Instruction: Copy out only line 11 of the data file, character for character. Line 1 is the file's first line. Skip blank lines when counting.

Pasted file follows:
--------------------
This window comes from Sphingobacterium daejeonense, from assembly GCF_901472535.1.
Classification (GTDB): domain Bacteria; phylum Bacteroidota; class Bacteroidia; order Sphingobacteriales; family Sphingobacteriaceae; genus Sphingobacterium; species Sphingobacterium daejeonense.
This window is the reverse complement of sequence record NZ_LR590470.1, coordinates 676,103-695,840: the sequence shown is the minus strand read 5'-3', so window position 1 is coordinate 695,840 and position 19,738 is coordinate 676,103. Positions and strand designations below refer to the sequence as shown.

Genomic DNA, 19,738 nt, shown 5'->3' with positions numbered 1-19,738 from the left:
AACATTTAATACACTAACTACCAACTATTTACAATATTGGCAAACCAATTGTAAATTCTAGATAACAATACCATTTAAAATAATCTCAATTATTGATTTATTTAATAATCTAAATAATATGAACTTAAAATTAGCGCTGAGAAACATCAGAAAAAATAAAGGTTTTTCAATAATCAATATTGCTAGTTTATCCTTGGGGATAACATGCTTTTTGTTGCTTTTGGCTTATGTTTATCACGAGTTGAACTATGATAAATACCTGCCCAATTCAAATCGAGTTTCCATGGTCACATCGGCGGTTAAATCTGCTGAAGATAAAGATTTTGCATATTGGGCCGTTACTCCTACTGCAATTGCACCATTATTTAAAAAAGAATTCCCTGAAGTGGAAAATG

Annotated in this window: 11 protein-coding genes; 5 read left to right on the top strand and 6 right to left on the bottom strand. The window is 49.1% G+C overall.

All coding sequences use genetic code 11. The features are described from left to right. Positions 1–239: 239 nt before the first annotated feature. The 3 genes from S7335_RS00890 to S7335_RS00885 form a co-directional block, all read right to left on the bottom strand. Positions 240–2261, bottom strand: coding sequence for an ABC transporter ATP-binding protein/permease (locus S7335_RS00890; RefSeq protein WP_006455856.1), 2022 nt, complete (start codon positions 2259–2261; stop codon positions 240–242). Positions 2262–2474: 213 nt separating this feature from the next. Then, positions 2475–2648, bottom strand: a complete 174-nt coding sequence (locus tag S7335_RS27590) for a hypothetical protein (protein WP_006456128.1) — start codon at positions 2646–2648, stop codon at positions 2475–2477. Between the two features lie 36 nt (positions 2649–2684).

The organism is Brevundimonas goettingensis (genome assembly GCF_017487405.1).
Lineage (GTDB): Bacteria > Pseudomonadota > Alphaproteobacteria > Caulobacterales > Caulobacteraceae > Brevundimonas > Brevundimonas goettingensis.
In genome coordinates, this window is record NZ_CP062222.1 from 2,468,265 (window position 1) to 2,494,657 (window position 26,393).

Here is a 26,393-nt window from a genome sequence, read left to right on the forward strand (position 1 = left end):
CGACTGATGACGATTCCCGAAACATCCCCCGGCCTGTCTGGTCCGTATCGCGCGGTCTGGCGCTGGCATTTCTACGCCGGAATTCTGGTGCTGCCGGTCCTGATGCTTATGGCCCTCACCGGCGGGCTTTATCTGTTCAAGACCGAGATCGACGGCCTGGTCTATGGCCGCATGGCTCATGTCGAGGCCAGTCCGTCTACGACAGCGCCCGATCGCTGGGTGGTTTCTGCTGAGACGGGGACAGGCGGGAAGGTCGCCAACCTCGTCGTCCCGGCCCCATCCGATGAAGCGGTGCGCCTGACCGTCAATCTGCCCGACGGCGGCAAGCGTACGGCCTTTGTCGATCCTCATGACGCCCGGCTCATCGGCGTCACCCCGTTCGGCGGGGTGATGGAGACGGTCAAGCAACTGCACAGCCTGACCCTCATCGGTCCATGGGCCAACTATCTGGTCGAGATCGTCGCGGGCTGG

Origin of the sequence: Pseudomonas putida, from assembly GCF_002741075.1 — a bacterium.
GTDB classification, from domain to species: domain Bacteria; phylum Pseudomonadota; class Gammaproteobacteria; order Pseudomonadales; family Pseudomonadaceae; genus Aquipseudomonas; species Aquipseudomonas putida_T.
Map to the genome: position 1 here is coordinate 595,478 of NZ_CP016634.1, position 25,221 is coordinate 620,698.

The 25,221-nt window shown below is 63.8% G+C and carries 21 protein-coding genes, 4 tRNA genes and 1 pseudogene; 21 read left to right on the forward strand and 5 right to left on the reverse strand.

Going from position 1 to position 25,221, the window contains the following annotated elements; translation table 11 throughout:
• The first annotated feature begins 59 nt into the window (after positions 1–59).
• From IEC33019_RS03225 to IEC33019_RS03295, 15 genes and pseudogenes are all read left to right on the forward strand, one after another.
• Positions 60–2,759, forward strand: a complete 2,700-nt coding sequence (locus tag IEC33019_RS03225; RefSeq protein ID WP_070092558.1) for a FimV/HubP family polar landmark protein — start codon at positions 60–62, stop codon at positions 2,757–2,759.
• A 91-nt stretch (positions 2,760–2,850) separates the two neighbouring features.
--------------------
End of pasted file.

Here is a 26,393-nt window from a genome sequence, read left to right on the forward strand (position 1 = left end):